Hopefully this document will help your understanding of the issues and will guide your choices.
Do variants help people find my web site?
Some “search experts” may tell you that the Google search algorithm disregards domain names. I would be surprised if Google do disregard such an obvious indicator. I’d regard domain name as a strong positive signal that the site is a good match for a search term.
As that algorithm is Google’s most closely guarded commercial property and is subject to very frequent change, I find the assertion very bold. A search expert wishes to sell a service to improve your Google search position, the domain name is an aspect he is unable (or unwise) to change. Downplaying its importance raises the perceived value of their other services.
Many years ago having multiple names all routing to the same web site appeared to result in search engines using them all and driving more traffic to the site. That is no longer the case.
How should I use my domain names?
The ideal is to actively use just one domain name for web and email purposes (unless you have dedicated sites for various products, trade marks and subsidiaries). Other variants are commonly routed to the same destination. That is no longer the ideal in most circumstances. One problem is that it makes it harder to drop the name should you so choose. There will be people who know that variant. It may be that Google indexes the site using what you perceive as a secondary variant. It may be that old product manuals, business cards etc use the variant.
Some choose to do nothing with the variants, just hold them defensively to prevent a competitor or a scammer taking the variant and using it to your detriment.
My current preference is to route the secondary name(s) to a web page that advises any visitor of the preferred name.
Can I change the domain name used for my current site?
Yes but it’s likely you’ll lose your prominence in Google Search results. That’s a major concern if your search position is very high for a number of good quality key phrases, that analytics show Search as a major source of visitors and that those visitors show some interest in the site (by spending more than a few seconds and click some internal links). Search is less important than it was in the past, it is only one of the ways your web site can be found and now there are billions of indexed pages the significance of those other sources may be greater.
Should I keep hyphenated names?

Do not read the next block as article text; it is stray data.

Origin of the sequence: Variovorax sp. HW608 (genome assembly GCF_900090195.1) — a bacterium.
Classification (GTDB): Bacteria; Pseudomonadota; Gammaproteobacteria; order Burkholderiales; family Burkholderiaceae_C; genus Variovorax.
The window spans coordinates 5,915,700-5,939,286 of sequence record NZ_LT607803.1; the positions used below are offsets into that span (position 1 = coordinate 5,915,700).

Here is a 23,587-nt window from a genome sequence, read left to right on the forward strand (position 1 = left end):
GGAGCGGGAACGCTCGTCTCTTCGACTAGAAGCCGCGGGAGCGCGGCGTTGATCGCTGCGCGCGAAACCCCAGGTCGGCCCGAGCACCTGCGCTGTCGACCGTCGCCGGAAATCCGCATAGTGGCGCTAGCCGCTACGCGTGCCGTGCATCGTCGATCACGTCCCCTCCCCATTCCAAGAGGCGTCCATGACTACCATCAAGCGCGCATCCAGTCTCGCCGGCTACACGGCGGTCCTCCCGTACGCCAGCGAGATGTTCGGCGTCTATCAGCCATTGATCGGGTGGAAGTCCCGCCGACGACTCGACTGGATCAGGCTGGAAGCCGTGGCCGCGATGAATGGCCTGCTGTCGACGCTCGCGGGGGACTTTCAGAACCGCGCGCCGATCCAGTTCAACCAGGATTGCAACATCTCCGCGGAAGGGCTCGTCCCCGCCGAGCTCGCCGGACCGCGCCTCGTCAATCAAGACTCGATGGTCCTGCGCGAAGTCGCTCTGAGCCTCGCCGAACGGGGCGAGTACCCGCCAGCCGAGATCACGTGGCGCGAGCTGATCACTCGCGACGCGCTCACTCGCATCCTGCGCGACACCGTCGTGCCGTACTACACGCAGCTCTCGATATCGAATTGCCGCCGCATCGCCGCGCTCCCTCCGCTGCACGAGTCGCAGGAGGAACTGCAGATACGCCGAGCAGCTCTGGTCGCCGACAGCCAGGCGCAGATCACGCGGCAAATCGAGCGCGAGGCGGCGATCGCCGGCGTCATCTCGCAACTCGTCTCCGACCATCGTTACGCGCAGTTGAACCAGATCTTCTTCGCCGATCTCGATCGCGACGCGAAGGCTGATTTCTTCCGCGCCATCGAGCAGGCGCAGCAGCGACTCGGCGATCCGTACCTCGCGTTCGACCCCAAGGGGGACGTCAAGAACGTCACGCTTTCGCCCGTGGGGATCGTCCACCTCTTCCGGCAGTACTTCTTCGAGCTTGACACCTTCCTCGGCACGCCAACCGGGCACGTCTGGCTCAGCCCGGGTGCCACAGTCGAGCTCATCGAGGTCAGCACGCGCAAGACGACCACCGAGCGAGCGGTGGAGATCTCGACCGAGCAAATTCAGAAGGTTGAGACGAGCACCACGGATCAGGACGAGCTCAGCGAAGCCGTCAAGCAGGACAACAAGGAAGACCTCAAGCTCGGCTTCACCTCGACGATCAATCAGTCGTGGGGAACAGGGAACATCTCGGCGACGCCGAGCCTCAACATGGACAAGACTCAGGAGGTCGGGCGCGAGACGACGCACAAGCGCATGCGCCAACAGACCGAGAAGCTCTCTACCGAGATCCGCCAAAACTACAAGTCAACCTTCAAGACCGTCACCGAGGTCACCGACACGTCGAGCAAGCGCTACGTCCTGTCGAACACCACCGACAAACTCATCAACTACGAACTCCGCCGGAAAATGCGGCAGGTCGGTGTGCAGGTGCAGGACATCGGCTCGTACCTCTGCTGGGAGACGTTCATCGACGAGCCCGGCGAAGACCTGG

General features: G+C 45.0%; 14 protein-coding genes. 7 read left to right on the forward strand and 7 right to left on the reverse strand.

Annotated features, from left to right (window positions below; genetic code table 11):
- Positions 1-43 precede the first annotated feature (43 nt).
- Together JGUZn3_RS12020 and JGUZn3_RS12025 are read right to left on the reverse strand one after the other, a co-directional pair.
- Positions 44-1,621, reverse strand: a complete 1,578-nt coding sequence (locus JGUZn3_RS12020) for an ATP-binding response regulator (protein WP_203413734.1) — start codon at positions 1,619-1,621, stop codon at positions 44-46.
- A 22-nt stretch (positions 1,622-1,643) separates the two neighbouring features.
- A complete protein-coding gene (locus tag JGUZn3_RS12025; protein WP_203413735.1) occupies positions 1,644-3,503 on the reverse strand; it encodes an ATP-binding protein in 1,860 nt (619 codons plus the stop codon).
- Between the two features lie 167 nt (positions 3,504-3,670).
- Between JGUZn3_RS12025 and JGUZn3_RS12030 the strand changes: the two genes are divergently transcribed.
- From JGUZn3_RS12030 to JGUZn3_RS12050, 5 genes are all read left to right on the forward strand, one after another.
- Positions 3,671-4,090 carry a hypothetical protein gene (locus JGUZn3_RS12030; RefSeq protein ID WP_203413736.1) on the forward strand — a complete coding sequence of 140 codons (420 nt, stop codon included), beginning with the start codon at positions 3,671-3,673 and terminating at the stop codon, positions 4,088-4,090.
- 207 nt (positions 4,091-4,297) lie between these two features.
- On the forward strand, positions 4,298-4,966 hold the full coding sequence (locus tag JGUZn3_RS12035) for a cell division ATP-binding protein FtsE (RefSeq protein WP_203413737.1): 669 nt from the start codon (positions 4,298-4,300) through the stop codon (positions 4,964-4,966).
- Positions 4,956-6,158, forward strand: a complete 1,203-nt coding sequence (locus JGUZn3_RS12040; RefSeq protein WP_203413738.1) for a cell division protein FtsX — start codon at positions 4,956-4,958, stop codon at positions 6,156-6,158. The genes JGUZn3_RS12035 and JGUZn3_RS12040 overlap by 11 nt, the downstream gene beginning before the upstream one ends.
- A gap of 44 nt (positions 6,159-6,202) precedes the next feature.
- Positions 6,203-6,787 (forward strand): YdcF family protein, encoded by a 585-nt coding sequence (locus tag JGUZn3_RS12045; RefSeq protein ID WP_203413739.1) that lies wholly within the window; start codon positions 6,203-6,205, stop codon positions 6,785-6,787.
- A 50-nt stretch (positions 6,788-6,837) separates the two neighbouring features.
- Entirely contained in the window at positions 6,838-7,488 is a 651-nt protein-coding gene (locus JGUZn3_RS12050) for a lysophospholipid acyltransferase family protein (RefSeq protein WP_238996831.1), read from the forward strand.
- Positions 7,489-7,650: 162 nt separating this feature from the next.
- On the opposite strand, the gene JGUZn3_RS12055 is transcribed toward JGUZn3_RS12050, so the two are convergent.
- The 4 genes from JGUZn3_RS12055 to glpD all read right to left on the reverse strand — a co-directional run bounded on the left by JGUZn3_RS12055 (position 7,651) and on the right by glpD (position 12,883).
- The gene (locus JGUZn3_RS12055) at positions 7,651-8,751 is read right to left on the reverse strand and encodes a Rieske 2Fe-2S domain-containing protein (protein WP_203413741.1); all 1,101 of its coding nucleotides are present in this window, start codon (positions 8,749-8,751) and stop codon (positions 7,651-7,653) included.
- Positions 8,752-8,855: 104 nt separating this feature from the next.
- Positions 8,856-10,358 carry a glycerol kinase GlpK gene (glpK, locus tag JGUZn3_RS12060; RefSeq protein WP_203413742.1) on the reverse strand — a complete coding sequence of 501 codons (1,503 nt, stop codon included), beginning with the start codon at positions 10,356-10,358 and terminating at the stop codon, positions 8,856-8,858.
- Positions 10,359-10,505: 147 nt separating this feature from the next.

HonestJohnMotors.co.uk is easier to type and remember than honest-john-motors.co.uk so if you own both it may make sense to drop the hyphenated version and save a few pounds a year. Even if the web site is held at honest-john-motors.co.uk there is sometimes scope to change to HonestJohnMotors.co.uk although not always cost effective and the safest way to do that does take a couple of years.
Before doing that you need to be certain that dropping a name doesn’t have any side-effects. The best way to do that is to trap any email or web traffic that may be using it for a year and alert you to that usage. You should start by checking current DNS, web and email forwarding settings.
There remains the risk of a third-party picking up the dropped domain and attempting to use it to your detriment. Only you can make that decision. The decision is affected by fact that hyphenated names are less well accepted and confer little or no benefit in terms of Google listings or readability with the exception of those potentially open to misunderstanding like penisland.com (pen-island).
Criminals use credible names to trick not just the general public but more importantly even IT literate employees. The aim is to trick the user into entering log-on credentials to a fake web site with a plausible name. The criminals can then use the captured credentials to log in to the genuine site.
You might respond to an email from email@example.com (email sender’s addresses are easily faked) by clicking on a link in that email to www.redelivery-royalmail.co.uk or www.royalmail-redelivery.co.uk (fake), or, for that matter, www.RoyalMailRedelivery.co.uk. It’s trivially easy to buy such variants to set up the scam and virtually impossible to prevent without buying vast numbers of name variants created by simply adding a word to a legitimate name. From that perspective HonestJohnMotors.co.uk might still choose to retain honest-john-motors.co.uk
Whereas Honest John is probably not at much risk in this respect, royalmail.com should certainly retain royal-mail.com
This is not a hypothetical situation, there have been recent breaches of major organisations using this technique